Lance Armstrong, riding in his final Tour de France, was part of a nine-man breakaway in Tuesday's Stage 16, a 118-mile ride through the Pyrenees that featured four brutal climbs, including two first-categories and another two that were "beyond categorization" (highlighted perhaps by the Tour's first visit to the Col du Tourmalet).
The tough day culminated in a sprint finish in Pau, with Armstrong digging for the win in the final few hundred meters, but he just did not have enough left in the tank as French cyclist Pierrick Fedrigo (team Bbox Bouygues) took the stage victory.
Armstrong finished in sixth place. It was France's sixth stage win in this year's Tour.
The race's tribute to the original stage through the Pyrenees 100 years ago took them over four major climbs today, but none within 60km of the finish, so the main contenders rode comfortably in a large group containing all but the vertically challenged. Unsurprisingly, Green Jersey leader Alessandro Petacchi was among those riding in the Autobus, while Thor Hushovd was not, winning the sprint for tenth place and six valuable points. He'll start Thursday all decked out in green.
Armstrong attacked from the beginning of the stage and for most of the day looked like the man who won seven consecutive Tours. But in the end, the 38-year old, vying to become the second-oldest stage winner ever, just had nothing left.
Overall, Alberto Contador and Andy Schleck, a day after the Spaniard took the yellow jersey, crossed together in the peloton, setting up for what should be an epic Stage 17 on Thursday (after Wednesday's rest day).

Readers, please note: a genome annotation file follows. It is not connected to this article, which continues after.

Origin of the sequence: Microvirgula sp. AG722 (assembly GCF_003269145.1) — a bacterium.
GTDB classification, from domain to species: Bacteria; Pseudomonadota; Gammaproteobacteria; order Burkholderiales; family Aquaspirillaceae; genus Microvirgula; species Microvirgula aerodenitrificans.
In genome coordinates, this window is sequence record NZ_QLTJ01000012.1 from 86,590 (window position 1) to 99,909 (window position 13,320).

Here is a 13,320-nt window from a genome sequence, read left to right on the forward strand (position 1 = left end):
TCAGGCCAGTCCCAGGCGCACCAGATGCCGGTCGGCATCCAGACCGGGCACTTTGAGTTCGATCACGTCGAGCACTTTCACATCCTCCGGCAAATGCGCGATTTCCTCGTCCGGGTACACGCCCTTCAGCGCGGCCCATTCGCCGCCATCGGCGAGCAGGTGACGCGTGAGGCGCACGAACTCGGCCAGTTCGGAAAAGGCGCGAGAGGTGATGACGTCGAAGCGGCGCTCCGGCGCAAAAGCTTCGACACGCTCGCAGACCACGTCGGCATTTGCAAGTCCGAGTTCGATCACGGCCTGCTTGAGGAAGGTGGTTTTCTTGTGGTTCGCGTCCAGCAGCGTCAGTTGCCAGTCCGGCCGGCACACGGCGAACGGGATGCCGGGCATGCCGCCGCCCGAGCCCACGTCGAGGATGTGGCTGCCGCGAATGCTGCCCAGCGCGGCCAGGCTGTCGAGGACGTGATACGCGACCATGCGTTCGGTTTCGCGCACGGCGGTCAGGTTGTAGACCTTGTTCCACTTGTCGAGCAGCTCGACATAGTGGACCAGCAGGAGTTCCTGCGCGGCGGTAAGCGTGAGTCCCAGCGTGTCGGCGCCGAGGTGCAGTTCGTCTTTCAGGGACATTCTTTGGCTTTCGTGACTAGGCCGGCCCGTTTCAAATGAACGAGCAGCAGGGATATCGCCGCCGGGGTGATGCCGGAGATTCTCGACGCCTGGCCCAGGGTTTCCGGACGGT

General Classification After Stage 16:
1. Alberto Contador, Astana
2. Andy Schleck, Saxo Bank(+ 00:08)
3. Sammy Sanchez, Euskaltel-Euskadi (+ 02:00)
4. Denis Menchov, Rabobank (+ 02:13)
5. Jurgen Van Den Broeck, Omega Pharma-Lotto (+ 03:39)
7. Levi Leipheimer, Radioshack (+ 05:25)
25. Lance Armstrong, Radioshack (+ 33:46)
Wednesday is a rest day in the 2010 Tour de France, giving the riders a chance to recharge and plan their strategy for Thursday's Stage 17 -- the Queen stage (the most difficult stage) -- and its four climbs. It begins with a small four-category ascent up the Cote de Renoir and then heads into a pair of category-one climbs -- the Col de Marie-Blanque and the Col du Soulor -- before a second attack up the the Col du Tourmalet, a no category climb that ends with a summit finish.
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